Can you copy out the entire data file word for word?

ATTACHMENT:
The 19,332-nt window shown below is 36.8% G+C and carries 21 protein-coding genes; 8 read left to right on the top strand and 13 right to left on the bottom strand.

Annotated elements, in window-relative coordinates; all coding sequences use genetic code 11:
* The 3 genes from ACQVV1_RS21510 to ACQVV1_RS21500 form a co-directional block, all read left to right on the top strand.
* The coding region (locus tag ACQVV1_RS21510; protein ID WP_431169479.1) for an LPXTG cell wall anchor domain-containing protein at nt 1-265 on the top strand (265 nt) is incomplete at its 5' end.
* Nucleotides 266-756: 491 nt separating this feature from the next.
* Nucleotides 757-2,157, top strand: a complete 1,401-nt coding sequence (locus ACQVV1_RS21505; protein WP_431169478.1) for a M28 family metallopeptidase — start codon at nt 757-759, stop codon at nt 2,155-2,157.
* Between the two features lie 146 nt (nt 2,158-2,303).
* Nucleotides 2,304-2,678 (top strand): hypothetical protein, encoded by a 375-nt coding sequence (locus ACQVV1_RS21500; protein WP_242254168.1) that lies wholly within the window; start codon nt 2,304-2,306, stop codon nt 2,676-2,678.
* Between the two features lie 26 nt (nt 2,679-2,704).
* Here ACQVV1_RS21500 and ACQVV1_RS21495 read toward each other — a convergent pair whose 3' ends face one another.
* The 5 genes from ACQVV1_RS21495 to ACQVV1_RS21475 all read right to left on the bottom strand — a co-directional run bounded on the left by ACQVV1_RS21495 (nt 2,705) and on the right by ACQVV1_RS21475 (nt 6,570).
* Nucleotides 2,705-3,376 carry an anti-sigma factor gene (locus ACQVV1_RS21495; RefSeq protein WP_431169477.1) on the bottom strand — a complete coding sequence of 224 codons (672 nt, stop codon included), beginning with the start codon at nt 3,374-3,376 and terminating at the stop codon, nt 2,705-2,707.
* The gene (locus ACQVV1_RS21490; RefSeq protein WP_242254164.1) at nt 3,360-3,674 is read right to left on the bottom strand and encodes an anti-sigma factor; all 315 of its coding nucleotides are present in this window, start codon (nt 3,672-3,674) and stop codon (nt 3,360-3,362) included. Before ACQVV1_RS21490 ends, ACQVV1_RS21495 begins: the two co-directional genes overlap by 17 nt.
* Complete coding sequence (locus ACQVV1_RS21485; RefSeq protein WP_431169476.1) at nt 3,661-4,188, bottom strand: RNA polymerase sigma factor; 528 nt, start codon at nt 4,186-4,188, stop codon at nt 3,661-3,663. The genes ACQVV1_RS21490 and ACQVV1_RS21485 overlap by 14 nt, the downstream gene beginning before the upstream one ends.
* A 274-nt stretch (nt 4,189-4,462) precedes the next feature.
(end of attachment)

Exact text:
The 19,332-nt window shown below is 36.8% G+C and carries 21 protein-coding genes; 8 read left to right on the top strand and 13 right to left on the bottom strand.

Annotated elements, in window-relative coordinates; all coding sequences use genetic code 11:
* The 3 genes from ACQVV1_RS21510 to ACQVV1_RS21500 form a co-directional block, all read left to right on the top strand.
* The coding region (locus tag ACQVV1_RS21510; protein ID WP_431169479.1) for an LPXTG cell wall anchor domain-containing protein at nt 1-265 on the top strand (265 nt) is incomplete at its 5' end.
* Nucleotides 266-756: 491 nt separating this feature from the next.
* Nucleotides 757-2,157, top strand: a complete 1,401-nt coding sequence (locus ACQVV1_RS21505; protein WP_431169478.1) for a M28 family metallopeptidase — start codon at nt 757-759, stop codon at nt 2,155-2,157.
* Between the two features lie 146 nt (nt 2,158-2,303).
* Nucleotides 2,304-2,678 (top strand): hypothetical protein, encoded by a 375-nt coding sequence (locus ACQVV1_RS21500; protein WP_242254168.1) that lies wholly within the window; start codon nt 2,304-2,306, stop codon nt 2,676-2,678.
* Between the two features lie 26 nt (nt 2,679-2,704).
* Here ACQVV1_RS21500 and ACQVV1_RS21495 read toward each other — a convergent pair whose 3' ends face one another.
* The 5 genes from ACQVV1_RS21495 to ACQVV1_RS21475 all read right to left on the bottom strand — a co-directional run bounded on the left by ACQVV1_RS21495 (nt 2,705) and on the right by ACQVV1_RS21475 (nt 6,570).
* Nucleotides 2,705-3,376 carry an anti-sigma factor gene (locus ACQVV1_RS21495; RefSeq protein WP_431169477.1) on the bottom strand — a complete coding sequence of 224 codons (672 nt, stop codon included), beginning with the start codon at nt 3,374-3,376 and terminating at the stop codon, nt 2,705-2,707.
* The gene (locus ACQVV1_RS21490; RefSeq protein WP_242254164.1) at nt 3,360-3,674 is read right to left on the bottom strand and encodes an anti-sigma factor; all 315 of its coding nucleotides are present in this window, start codon (nt 3,672-3,674) and stop codon (nt 3,360-3,362) included. Before ACQVV1_RS21490 ends, ACQVV1_RS21495 begins: the two co-directional genes overlap by 17 nt.
* Complete coding sequence (locus ACQVV1_RS21485; RefSeq protein WP_431169476.1) at nt 3,661-4,188, bottom strand: RNA polymerase sigma factor; 528 nt, start codon at nt 4,186-4,188, stop codon at nt 3,661-3,663. The genes ACQVV1_RS21490 and ACQVV1_RS21485 overlap by 14 nt, the downstream gene beginning before the upstream one ends.
* A 274-nt stretch (nt 4,189-4,462) precedes the next feature.